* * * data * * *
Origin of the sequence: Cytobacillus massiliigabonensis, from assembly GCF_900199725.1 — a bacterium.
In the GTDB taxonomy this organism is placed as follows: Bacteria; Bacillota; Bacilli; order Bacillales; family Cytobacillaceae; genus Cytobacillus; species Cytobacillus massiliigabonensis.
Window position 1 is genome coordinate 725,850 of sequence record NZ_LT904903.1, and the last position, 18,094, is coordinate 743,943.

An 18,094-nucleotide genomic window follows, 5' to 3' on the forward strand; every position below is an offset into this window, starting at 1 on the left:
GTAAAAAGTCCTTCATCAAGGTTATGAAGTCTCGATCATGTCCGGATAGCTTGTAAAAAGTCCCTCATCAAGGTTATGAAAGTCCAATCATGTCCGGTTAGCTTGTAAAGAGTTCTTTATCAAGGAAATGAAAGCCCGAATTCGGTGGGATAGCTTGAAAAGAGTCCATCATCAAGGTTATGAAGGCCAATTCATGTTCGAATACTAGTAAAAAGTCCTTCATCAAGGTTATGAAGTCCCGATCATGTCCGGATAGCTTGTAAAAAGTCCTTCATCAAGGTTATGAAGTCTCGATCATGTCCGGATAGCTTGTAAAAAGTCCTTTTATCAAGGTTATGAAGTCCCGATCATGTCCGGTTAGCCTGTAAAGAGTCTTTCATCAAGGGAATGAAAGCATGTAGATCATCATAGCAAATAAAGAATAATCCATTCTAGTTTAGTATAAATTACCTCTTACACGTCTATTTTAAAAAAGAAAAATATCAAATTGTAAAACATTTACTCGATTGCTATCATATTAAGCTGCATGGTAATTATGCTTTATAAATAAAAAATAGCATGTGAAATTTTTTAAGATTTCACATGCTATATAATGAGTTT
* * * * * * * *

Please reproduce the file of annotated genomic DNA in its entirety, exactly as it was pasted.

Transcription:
Origin of the sequence: Cytobacillus massiliigabonensis, from assembly GCF_900199725.1 — a bacterium.
In the GTDB taxonomy this organism is placed as follows: Bacteria; Bacillota; Bacilli; order Bacillales; family Cytobacillaceae; genus Cytobacillus; species Cytobacillus massiliigabonensis.
Window position 1 is genome coordinate 725,850 of sequence record NZ_LT904903.1, and the last position, 18,094, is coordinate 743,943.

An 18,094-nucleotide genomic window follows, 5' to 3' on the forward strand; every position below is an offset into this window, starting at 1 on the left:
GTAAAAAGTCCTTCATCAAGGTTATGAAGTCTCGATCATGTCCGGATAGCTTGTAAAAAGTCCCTCATCAAGGTTATGAAAGTCCAATCATGTCCGGTTAGCTTGTAAAGAGTTCTTTATCAAGGAAATGAAAGCCCGAATTCGGTGGGATAGCTTGAAAAGAGTCCATCATCAAGGTTATGAAGGCCAATTCATGTTCGAATACTAGTAAAAAGTCCTTCATCAAGGTTATGAAGTCCCGATCATGTCCGGATAGCTTGTAAAAAGTCCTTCATCAAGGTTATGAAGTCTCGATCATGTCCGGATAGCTTGTAAAAAGTCCTTTTATCAAGGTTATGAAGTCCCGATCATGTCCGGTTAGCCTGTAAAGAGTCTTTCATCAAGGGAATGAAAGCATGTAGATCATCATAGCAAATAAAGAATAATCCATTCTAGTTTAGTATAAATTACCTCTTACACGTCTATTTTAAAAAAGAAAAATATCAAATTGTAAAACATTTACTCGATTGCTATCATATTAAGCTGCATGGTAATTATGCTTTATAAATAAAAAATAGCATGTGAAATTTTTTAAGATTTCACATGCTATATAATGAGTTT